Sunday, April 21, 2019

"Go Away Bomb:"---Dylan Writes A Song for Izzy Young

The early Cold War was a pretty scary time for American civilians who were being bombarded with messages about a potential impending atomic holocaust. Death by means of The Bomb was a very real possibility in the back of many of our minds. Books like Nevil Shute's On The Beach and films like Kubrick's Dr. Strangelove kept the notion alive.

Many ordinary people, like my cousins' family in Cleveland, built bomb shelters in their homes, stockpiling food and water. Schoolchildren everywhere were trained in what to do in the event of a nuclear war, much the same as we practiced fire drills.

Mad Magazine, a staple in many households, had a cartoon series called Spy vs. Spy which also played off this cold war theme. To a certain extent few of us were untouched, including a young Bob Dylan, who translated our shared anxiety into language that resonated with us.

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"Go Away Bomb" MSS original. Notation upper right by Izzy Young.
From the Bill Pagel Archive, courtesy Bill Pagel
One of the items on display at Karpeles Manuscript Museum Library during Duluth Dylan Fest this coming month is an original manuscript which Dylan wrote for and at the request of Israel "Izzy" Young, who owned a music store called the Folklore Center. This original document from the Bill Pagel collection is one of numerous rare and unique items from the Pagel Archive that will be on view through much of the summer here.

When the young Bob Dylan arrived in New York in 1961, his first destination was Greenwich Village. Izzy Young's Folklore Center, at 110 MacDougal Street, became one of his haunts. He would often hang around the store listening to Izzy's records and writing songs. In his Chronicles: Volume One, Dylan wrote this about the Foklore Center: “The place had an antique grace. It was like an ancient chapel, like a shoebox-sized institute.”

Side 2. "Go Away Bomb"
Young asked Dylan to write a song for an anti-atomic bomb songbook Izzy hoped to put together. Though Izzy never put out the songbook, he did hang on to this early unreleased Dylan manuscript for over 50 years before parting with it. Izzy Young himself wrote the notation in the upper right corner of the manuscript, “1963 Bob Dylan wrote this when I asked him to do a song for a bomb song book.” Dylan delivered the song the day after he was asked to write it, according to Young.

The song stays within the realm of the social movement and our nation's shared fears about nuclear war during the early 1960’s. Dylan’s songs “Let Me Die In My Footsteps,” “Masters of War,” “Talkin’ World War III Blues” as well as “A Hard Rain’s Gonna Fall” all reflect this same theme.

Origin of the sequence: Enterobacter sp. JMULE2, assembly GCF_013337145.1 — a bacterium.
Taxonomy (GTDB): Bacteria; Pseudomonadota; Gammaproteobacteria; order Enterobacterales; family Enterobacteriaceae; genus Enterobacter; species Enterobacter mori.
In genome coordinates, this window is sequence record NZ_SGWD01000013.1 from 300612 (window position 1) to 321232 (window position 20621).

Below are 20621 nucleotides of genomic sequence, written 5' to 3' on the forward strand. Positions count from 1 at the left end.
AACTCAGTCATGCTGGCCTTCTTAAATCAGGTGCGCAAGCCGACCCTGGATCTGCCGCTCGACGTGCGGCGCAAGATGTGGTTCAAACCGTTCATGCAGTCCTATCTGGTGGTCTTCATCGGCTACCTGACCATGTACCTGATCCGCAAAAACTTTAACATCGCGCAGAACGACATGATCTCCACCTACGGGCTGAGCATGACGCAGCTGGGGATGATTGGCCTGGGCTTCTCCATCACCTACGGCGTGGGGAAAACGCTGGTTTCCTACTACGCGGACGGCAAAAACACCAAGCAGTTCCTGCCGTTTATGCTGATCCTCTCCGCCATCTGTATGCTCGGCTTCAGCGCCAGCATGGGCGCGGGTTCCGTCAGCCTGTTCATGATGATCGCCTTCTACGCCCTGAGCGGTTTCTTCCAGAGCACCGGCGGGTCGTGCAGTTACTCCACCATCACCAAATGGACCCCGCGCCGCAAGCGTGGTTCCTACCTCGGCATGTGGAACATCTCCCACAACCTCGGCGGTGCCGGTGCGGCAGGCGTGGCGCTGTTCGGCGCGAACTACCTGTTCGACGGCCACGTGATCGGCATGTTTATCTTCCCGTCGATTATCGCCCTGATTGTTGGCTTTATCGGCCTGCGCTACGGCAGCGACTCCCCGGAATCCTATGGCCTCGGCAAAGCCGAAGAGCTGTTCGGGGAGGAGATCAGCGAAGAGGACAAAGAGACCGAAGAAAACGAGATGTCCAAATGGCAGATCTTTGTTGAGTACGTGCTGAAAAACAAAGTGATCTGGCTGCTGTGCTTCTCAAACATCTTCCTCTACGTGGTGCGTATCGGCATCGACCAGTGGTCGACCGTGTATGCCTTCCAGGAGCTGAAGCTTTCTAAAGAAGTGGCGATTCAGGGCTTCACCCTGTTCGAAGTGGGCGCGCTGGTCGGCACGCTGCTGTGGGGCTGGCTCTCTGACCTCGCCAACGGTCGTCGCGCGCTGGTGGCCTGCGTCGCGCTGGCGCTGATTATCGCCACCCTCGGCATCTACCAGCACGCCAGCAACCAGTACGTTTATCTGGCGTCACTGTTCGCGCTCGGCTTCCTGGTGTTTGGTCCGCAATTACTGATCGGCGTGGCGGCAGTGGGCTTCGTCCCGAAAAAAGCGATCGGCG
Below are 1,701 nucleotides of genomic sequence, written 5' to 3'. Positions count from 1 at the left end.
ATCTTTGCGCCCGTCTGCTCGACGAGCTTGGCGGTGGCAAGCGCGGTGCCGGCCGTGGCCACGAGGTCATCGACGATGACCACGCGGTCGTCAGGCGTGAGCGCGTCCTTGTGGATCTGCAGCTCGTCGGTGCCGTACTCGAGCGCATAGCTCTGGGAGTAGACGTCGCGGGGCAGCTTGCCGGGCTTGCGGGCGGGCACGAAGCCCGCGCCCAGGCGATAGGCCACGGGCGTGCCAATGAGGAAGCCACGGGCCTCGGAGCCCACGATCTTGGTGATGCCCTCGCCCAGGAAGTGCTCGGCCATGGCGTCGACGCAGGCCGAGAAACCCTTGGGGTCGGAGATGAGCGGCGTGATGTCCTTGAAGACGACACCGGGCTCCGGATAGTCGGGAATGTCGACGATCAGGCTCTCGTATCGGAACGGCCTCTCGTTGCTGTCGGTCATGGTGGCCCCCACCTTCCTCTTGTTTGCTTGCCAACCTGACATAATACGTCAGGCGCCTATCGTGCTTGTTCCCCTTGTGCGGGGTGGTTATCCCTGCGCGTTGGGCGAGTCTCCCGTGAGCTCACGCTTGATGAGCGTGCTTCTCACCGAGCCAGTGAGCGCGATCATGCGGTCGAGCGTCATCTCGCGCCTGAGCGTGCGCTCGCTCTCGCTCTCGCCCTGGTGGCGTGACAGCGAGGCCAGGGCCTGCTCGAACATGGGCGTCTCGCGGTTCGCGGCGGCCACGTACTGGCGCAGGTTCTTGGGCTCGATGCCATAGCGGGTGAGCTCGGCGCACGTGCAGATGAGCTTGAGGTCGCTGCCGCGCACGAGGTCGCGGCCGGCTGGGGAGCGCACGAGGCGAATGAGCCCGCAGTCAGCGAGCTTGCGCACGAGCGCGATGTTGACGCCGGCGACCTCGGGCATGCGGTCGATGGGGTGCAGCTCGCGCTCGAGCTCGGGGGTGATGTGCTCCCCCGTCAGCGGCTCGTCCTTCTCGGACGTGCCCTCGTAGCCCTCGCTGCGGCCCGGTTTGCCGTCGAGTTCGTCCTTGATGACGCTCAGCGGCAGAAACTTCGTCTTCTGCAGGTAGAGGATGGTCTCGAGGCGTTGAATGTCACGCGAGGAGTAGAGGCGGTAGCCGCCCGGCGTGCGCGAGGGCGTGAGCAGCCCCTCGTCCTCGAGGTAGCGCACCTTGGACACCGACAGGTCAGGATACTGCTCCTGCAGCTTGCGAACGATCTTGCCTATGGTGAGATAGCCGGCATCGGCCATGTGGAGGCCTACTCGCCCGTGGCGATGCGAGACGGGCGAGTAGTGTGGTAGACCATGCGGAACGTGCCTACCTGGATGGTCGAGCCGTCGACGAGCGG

In addition to the manuscript Bill Pagel is including two photos of Izzy Young at the Folklore Center  from those early Greenwich Village days.

About Izzy.
Izzy Young, circa 1980. Photo source: Library of Congress.
Israel Goodman Young (March 26, 1928 – February 4, 2019) was a noted figure in the world of folk music, both in America and Sweden. He was owner of the Folklore Center in Greenwich Village and, after moving to Stockholm in 1973, also opened and operated the Folklore Centrum store there. Izzy organized the first New York concert by Bob Dylan and devoted decades of his life supporting folk music.

When a teenage Bob Dylan arrived in New York in the winter of 1961, Young became something of a mentor for him.

Young’s music store, which doubled as a small performance space, had a small back room where Dylan plinked out songs on an old typewriter. Young was struck by Dylan’s ability to absorb everything he heard, but was otherwise unimpressed. “Then he began writing those great songs and I realized he was really something.”

EdNote: The info here about the late Izzy Young and his Folklore Center was stitched together from Mr. Young's obituary in the New York Times and Nicole Saylor's Blog Post for the Library of Congress.

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Related Links & Sources
Izzy Young Obituary, NY Times
Izzy Young's Folklore Center (Nicole Saylor)
BobDylanWay.com
2019 Duluth Dylan Fest Schedule
Hibbing Dylan Project
A Bob Dylan Timeline (at New Pony)
Spy Vs. Spy

4 comments:

Wolf Krakowski said...

For some time in the mid-Seventies, in the city of Toronto, I was employed as a painter/carpenter by the author Jane Jacobs, who had left the United States during the Viet Nam War. I had become friendly with one of her sons. In her spacious Victorian on Albany Avenue in the Annex, I would do my work and Jane would write. And then she would prepare lunch and converse.
This is a good a place as any to share this story:
When living in the West Village, Jane had put out the word that she was looking to commission a song for her movement to stop the planned expressway that would have cut through Greenwich Village. Someone directed young Bob Dylan, newly-arrived in New York, to Jane's apartment. She described him as anxious, fidgety, troubled and homeless. He asked questions.
She never did say if he came up with the song.

Grant said...

Very cool story Wolf! I'd love to hear more!

Unknown said...

I purchased my 1968 D-28 from Izzie Young. His best line as a salesperson was to tell the customer that Dylan had come by looking for a new guitar and that he had spent some time playing on that very guitar. You had to love him. As a young teacher, Izzie would sell me kazoos at cost.

Ed Newman said...

Thanks for the story Wolf. Sounds consistent with other stories we've heard.
Best 2U